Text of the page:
All my grandchildren love Elmo… just as much as I loved Rodney and Knish, Howdy Doody, Kukla, Fran, and Ollie, and King Friday XIII. It makes me wonder if Elmo, Ernie, Bert, Big Bird, Barney, and the other childhood favorites will be distant memories fifty years from now. Let’s face it, even the Bible tells us there’s a time for us to put away our childish things and start acting like adults.
Realistically, it’s more than our childish things that get put away. As the world around us changes, we humans must adapt or die… just like the dinosaurs and other beasts. Face it, yesterday’s gone!
As a young boy, I was aware of a number of workers who frequented our neighborhood. Most of them are long gone.
The first to go was the ice man; refrigerators eliminated the need for someone to go from house to house delivering ice. For a while, the ice houses stayed in business selling blocks of ice to picnickers who needed to keep their food and beverages chilled while they frolicked in the parks. Today, it’s rare to find an ice house that sells directly to consumers. Bags of ice cubes can be purchased at the grocery store and blocks of ice can be bought at machines… if you can find one!
The ice man was soon followed by the men who delivered coal to homes. In many cases, those were the same workers – delivering ice in the summer and coal in the winter. Home owners rapidly changed over to cleaner, more efficient gas and electric furnaces. The reduced consumption of coal not only affected the people who sold and delivered to home owners, it also reduced the number of coal miners needed to supply the shrinking market. Many more coal miners lost their jobs because of mechanical mining devices.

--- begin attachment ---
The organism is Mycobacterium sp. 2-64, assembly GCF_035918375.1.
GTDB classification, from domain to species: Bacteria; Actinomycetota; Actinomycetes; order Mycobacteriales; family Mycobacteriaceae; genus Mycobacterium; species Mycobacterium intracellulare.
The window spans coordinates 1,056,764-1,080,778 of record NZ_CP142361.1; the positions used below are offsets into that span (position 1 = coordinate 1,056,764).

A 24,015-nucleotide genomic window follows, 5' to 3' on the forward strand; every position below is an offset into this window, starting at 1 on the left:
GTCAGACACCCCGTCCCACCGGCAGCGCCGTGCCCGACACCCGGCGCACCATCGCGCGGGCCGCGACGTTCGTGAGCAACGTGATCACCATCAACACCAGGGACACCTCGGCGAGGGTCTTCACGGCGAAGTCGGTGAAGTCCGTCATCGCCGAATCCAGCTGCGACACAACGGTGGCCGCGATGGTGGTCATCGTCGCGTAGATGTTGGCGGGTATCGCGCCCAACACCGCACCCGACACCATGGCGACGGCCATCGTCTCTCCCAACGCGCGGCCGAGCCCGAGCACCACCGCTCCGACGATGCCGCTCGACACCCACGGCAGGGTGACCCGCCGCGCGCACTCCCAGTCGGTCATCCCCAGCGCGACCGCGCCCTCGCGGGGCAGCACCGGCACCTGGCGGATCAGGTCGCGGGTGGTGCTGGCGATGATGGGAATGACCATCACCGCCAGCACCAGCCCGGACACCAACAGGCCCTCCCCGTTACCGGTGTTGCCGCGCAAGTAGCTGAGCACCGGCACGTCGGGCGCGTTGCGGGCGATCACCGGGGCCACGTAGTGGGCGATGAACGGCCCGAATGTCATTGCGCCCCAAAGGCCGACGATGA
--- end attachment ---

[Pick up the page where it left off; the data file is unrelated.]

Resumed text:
Before we begin to feel sorry for the men discussed so far, bare in mind that their trucks eliminated the need for horses; that put many blacksmiths out of work.
Years ago, neighborhoods were also frequented by men delivering baked goods, milk and other dairy products, and produce. Many dry cleaners also had trucks to pick up and deliver laundry. The paper boy was usually on time – on foot, pulling a wagon, or riding the bicycle he bought with his earnings. In a typical week, one might also spot a delivery boy from the drug store, a knife sharpener, a rag man, and a Western Union messenger.
Slowly those workers were eliminated along with the dishware in the boxes of laundry detergent, the trading stamps at the gas station, and the cartoons and newsreels that preceded the movies at the theaters.
I’ve also seen many mill workers lose their jobs as the steel mills closed. The closing of the mills also meant many people in industries that supported the mills lost their livelihoods. Many people predicted that cities such as Pittsburgh would die, but they were proven wrong. Like many workers before them, people who lost their jobs went out and learned new skills and earned their places on other payrolls.
While I’m sure that people will continue to adapt with the changing times and technologies, I sure miss a lot of things that were commonplace in the old days. Supermarkets have not only eliminated the small independent grocers, but have also led to the demise of butcher shops and bakeries. While the products available at those gigantic stores are cheaper, the quality of the meat and baked goods can’t compare to the smaller scale operations. We’re fortunate to have a few meat markets in our area, but there’s only one decent bakery within thirty miles of my home… if it’s still there!
As the song says, all good things must end some day. It makes me wonder what my grandchildren will be missing when they reach my age.
By the way, that Elmo birthday cake was created by my bride… and the grandchildren loved it!